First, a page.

Andy Potts,
exclusive for
The 11th KHL All-Star Game is in the books and the third season under the All-Star Week format has been a huge success. The action was shared among three cities in Tatarstan, one of Russia’s most hockey-mad regions, and thousands of fans thrilled to the skills of the best players in the Youth Hockey League, Women’s Hockey League and, of course, the KHL itself.

Converting a soccer star?

Ilya Mikheyev, of Avangard and Team Chernyshev, was thrilled with his weekend – and had an idea for a new signing for his club.

“Everything was great!” he said. “Just being a part of it all was special but to come out with the win was an extra bonus. I’ve got plenty of enthusiasm to take back to the remaining games in the KHL, I’ve recharged myself with positive energies here in Kazan.

“And it was really cool to make an Omsk connection with [international soccer player] Dmitry Sychyov. It was really good to get to know him. I’ve seen videos of him playing hockey and I reckon he could do a job on our first line at Avangard!”


Coach Bill joins in

One of the highlights of the day was Zinetula Bilyaletdinov, arguably the strictest coach in Russia, unexpectedly taking to the ice to attempt a penalty shot for Team Kharlamov. The move didn’t quite come off, but his defenseman Paul Postma was still impressed. “It was a real surprise, but it was a lot of fun,” he said. “I really wanted him to score but sadly that didn’t quite work out. For his age, he’s still in great shape. He skates really well and it’s great to see him on the ice. In practice with us he’s always out there on the ice, he loves his hockey as much as ever.”


Danis Zaripov, an Ak Bars legend, thoroughly enjoyed the experience of All-Star action on home ice. “Of course it was a good chance to relax a bit, psychologically speaking,” he told the club’s website. “I really wanted to make the most of the whole weekend, not just the games. As players we were able to hang out, show our skills and we got a wave of positive feelings from it. It’s not often we get to spend time together like this.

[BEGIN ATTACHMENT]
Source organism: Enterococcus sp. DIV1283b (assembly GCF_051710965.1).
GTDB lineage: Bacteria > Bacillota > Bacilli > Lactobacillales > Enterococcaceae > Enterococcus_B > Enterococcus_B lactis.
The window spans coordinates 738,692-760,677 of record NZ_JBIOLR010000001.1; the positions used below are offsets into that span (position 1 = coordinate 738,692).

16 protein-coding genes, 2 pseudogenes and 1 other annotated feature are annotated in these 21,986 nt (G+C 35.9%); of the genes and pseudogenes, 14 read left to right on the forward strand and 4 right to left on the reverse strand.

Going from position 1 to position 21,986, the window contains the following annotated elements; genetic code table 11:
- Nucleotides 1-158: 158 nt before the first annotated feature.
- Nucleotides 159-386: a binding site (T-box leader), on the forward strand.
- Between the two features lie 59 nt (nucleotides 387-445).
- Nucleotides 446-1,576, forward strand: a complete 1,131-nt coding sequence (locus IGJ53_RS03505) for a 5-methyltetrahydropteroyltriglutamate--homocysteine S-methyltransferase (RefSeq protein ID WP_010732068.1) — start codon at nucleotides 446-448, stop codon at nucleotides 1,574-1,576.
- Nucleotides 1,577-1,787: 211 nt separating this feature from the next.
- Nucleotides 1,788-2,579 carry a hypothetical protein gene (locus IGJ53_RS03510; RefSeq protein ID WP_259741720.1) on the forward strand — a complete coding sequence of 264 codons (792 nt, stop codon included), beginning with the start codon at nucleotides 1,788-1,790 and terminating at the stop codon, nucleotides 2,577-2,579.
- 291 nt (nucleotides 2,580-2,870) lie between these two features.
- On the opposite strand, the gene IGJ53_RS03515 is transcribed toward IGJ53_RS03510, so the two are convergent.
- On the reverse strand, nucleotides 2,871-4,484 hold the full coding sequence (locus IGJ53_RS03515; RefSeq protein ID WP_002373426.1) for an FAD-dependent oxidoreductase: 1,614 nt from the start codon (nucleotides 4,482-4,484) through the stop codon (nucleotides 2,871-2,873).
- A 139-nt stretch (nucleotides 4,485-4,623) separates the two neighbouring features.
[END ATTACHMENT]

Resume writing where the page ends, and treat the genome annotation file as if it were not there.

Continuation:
“Everyone understood what it means to come to an All-Star Game, everyone knew that on the ice we could try something that we wanted to do. Even in the games, first and foremost we wanted to give the fans something a bit different, to try a few tricks and unusual plays. We’re at that stage of the season where we can’t always take a chance in a championship game.”


Chernyshenko - ‘They’ve set the bar really high’

KHL President Dmitry Chernyshenko was also a happy man. “This is our main non-competitive event and once again the week-long format has fully proved its worth,” he said. “Here in Tatarstan the organizers put on a world-class show. They’ve set the bar really high for future All-Star Weeks, and we’ll have to work hard to do even better next year.

“As for the format, at the KHL we take our responsibilities to the whole of hockey community seriously. In contrast with some North American leagues, we want to actively encourage both junior and women’s hockey – these will always be a core part of our activities. Out of respect for our fans, we can’t simply squeeze everything into a single weekend so we want to extend the excitement throughout a full week.”

Chernyshenko also hoped that the success of this year’s show in Tatarstan would persuade more players to make every effort to attend future All-Star Games, fitness permitting. “We need to make this event even more prestigious to be a part of,” he said. “And I think the festival we’ve enjoyed here in Kazan will show players that the All-Star Game is a platform where they can shine. We want to see players striving to be a part of this – after all, most of them are chosen directly by fans and the media; the KHL management merely steps in to balance the rosters.”


Andy Potts,
exclusive for
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